5 Ways to Really Annoy Your Vet
1) Neglect to tell us they bite
We are really good at reading animals and can usually tell if they are nervous or aggressive. In the consulting room the vet is responsible for your pet’s behaviour and actions. If they bite you, technically it is our fault.
So, if you know your pet is likely to take offence, then you MUST let us know. Our livelihoods depend on having fully functioning hands, limbs and faces and we really appreciate being warned if they are in danger.
It is absolutely, totally, unacceptable to not discuss with us any concerns you may have.
Equally, please don’t get upset if we decide to muzzle your pet. Plenty of animals are delightful at home but untrustworthy in the vets. And I won’t let you, ‘just hold them’. Ever.
2) Tell us you are planning to breed
Although my stance on this has soften recently (see ‘Just One Litter, Have I Got it Wrong‘) I still won’t be terribly impressed when you announce you are going to breed from your dog and definitely not from your cat.
No, they are not unique (however much you believe it). No, having a litter is not ‘good’ for them. Just like studding your dog ‘just once’, is a bad idea. Yes, I am sure their babies would be very cute. Just like every other baby animal ever born.
It is also not, I repeat NOT, a good, easy or moral way to make money. If that’s why you do it, I will have to restrain myself from neutering your pets there and then, and probably you as well.
Every vet knows how full animal shelters are and, although I have been lucky enough not to do it, plenty of our number are forced to euthanise unwanted animals, many of whom were probably also bred by well meaning fools.
Obviously, someone has to breed to keep the pet population going and plenty of people will. However, it would be a LOT better (in the vast majority of cases) if they didn’t.
That said, if you are going to do it, please listen to our advice! It isn’t a walk in the park, it can be expensive, time consuming and very hard work but with forward planning and you are genuinely committed, it can be extremely rewarding.
But not with cats. Have you ANY idea how many unwanted kittens are born every year? I rather suspect not.
3) Insist, although they are lame, that they aren’t in any pain
“I’ve brought ‘im cos ee’s limpin’ but ee’s not in any pain.”
Why would he be limping then? Just because he fancies a change?
Nope, he’s in pain. That is why he cannot fully weight bear on the affected limb. The fact he isn’t crying out means nothing. Or would you prefer him to be howling the place down?
Oh and you’ve ‘felt ‘im all over’ and ‘he ain’t wincing’. Well, that’s just marvellous. I mean, why did you bother to bring him at all, what with you clearly having a veterinary degree and all?
This, you might have realised, is a big bug bear of mine. He’s limping, he’s painful, end of.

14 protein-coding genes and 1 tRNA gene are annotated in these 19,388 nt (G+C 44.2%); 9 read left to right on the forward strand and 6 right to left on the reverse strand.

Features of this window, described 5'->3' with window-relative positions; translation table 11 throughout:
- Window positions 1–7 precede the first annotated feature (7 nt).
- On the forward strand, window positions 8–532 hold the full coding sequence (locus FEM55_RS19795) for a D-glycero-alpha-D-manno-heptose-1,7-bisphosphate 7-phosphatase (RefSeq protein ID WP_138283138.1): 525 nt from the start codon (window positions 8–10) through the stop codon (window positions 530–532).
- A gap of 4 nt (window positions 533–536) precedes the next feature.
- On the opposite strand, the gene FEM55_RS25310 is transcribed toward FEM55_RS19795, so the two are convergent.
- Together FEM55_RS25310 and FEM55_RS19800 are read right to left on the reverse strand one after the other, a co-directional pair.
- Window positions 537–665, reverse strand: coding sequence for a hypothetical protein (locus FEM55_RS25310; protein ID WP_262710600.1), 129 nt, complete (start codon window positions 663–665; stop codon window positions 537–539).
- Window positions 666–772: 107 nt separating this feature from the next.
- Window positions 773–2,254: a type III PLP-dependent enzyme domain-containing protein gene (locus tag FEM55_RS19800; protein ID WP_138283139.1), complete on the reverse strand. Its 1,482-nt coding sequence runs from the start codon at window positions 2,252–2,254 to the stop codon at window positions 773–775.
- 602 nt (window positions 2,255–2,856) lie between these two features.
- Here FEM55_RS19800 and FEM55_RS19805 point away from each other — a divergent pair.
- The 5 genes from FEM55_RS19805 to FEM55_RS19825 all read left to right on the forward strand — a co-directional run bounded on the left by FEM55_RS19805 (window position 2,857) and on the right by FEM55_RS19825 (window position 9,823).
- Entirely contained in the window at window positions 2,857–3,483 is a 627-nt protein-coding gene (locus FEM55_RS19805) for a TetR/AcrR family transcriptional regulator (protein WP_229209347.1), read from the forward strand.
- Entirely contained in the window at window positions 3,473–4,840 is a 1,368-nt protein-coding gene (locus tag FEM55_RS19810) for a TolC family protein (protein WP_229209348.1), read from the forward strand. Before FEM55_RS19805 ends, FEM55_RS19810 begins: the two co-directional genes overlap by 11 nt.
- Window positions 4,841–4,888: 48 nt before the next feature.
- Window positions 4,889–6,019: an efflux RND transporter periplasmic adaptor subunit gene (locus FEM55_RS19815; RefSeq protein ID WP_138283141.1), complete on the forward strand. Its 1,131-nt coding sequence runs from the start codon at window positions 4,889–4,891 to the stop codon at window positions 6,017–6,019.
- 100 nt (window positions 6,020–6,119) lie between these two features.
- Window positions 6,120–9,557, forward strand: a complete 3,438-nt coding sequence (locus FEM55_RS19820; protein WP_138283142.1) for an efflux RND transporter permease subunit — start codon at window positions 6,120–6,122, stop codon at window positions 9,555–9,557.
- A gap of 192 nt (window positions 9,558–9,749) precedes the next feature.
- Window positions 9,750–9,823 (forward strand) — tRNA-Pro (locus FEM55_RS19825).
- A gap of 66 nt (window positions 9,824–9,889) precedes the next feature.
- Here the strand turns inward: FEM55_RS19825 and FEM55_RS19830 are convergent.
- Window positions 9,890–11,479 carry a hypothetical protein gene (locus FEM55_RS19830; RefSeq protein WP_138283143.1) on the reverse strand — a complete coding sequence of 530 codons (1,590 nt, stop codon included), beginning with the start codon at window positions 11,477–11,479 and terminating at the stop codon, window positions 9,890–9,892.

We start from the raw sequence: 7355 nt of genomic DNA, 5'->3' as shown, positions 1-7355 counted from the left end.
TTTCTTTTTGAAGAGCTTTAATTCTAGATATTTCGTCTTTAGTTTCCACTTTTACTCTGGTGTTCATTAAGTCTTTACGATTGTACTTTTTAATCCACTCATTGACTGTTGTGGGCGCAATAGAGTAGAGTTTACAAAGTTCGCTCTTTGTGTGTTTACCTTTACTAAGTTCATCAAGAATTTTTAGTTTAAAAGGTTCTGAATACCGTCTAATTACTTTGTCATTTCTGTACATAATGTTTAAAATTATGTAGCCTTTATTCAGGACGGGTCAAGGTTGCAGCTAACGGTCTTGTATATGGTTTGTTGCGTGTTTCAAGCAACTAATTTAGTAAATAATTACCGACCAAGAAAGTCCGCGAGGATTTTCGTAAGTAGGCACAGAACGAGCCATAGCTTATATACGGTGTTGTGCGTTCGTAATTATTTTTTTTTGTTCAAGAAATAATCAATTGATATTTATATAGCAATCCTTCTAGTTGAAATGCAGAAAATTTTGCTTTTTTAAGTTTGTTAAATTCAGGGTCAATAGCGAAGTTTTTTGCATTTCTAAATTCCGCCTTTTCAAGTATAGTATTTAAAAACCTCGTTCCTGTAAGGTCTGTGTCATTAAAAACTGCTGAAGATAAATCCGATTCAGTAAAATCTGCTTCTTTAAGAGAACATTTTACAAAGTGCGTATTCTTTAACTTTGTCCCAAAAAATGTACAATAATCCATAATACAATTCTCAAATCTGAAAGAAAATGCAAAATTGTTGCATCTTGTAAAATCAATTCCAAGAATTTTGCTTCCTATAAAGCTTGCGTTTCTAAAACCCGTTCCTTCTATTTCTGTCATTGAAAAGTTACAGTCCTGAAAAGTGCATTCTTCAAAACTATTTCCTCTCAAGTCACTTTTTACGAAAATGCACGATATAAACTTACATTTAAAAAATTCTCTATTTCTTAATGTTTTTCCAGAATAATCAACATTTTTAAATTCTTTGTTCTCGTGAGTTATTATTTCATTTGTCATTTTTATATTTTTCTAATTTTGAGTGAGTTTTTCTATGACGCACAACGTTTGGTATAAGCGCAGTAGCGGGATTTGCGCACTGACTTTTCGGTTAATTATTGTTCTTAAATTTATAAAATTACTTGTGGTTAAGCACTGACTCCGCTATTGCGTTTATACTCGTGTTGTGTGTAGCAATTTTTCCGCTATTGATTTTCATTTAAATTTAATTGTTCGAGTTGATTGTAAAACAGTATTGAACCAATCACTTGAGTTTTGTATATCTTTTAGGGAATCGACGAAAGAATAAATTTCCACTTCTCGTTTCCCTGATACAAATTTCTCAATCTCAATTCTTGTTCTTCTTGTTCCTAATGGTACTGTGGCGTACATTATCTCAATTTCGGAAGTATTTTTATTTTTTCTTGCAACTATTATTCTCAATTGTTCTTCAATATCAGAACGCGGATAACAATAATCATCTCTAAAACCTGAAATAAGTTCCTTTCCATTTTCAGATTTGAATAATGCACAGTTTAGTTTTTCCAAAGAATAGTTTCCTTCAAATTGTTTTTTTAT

4a) Do Believe what you read on the internet
I am a big fan of the internet and encourage my clients to use it all the time to educate themselves on their pets illnesses. There is some excellent information out there on a huge range of subjects and I find it makes my life much easier if owners know what I am talking about and understand why I am making the decisions and prescribing the medications that I am.
However. There are also some grade A, loon pant, nut job, single issue (usually) crazies spewing out unsubstantiated,conspiracy theorist clap trap as well. It is usually easily identified by a website made up of primary colours, hysterical prose and OVER USE of capital letters. However, some appear to be more reasonable and you might even believe them.
Which I don’t mind, as long as you come to me and discuss it, so I can put you right. I understand some of the stuff can be scary and I know you don’t want to put your pet in harms way but rest assured I, and my profession, would never prescribe anything to an animal we wouldn’t give to our own.
4b) Don’t believe what I tell you
I’m not telling you your pet is fat/needs to be neutered/has dreadful dental disease for the benefit of my health, I am doing it for theirs.
You can chose to ignore my advice if you wish but don’t you dare try to pass of my diagnosis as a money making scheme/fuss over nothing. What I am telling you is true and if your pet could speak, they would be saying the same.
5) Don’t Plan Ahead
Look, I’m busy as well and I totally get how sometimes life just runs away from you but your pets need to have some priority too.
It is not my fault if their vaccines run out and you need them to go into kennels today (you would have had a reminder), my staff and I will do our best to fit you into our fully booked clinics but yes, you may need to wait and no, I won’t fiddle the dates on the card. Oh, and you’ve lost the original and would like me to create a new one with the dates of your pet’s vaccinations for the last decade. Of course, it will be my pleasure, thank you so much for taking up even more of my time.
Equally, if they develop a totally preventable condition (fleas/worms/infected uterus/pregnancy/rotten teeth), we can absolutely fix it but it will definitely cost you more money and be more effort than stopping it happening in the first place. Which is as simple as neutering them, keeping up to date with parasite control or throwing a dental chew in their direction on a regular basis. Not. Very. Hard.
This article is intentionally tongue in cheek but each point is one which veterinary staff deal with on a daily basis. So please, do us and our blood pressures a favour and take it on board!
Look out for the next 5 coming soon! 😉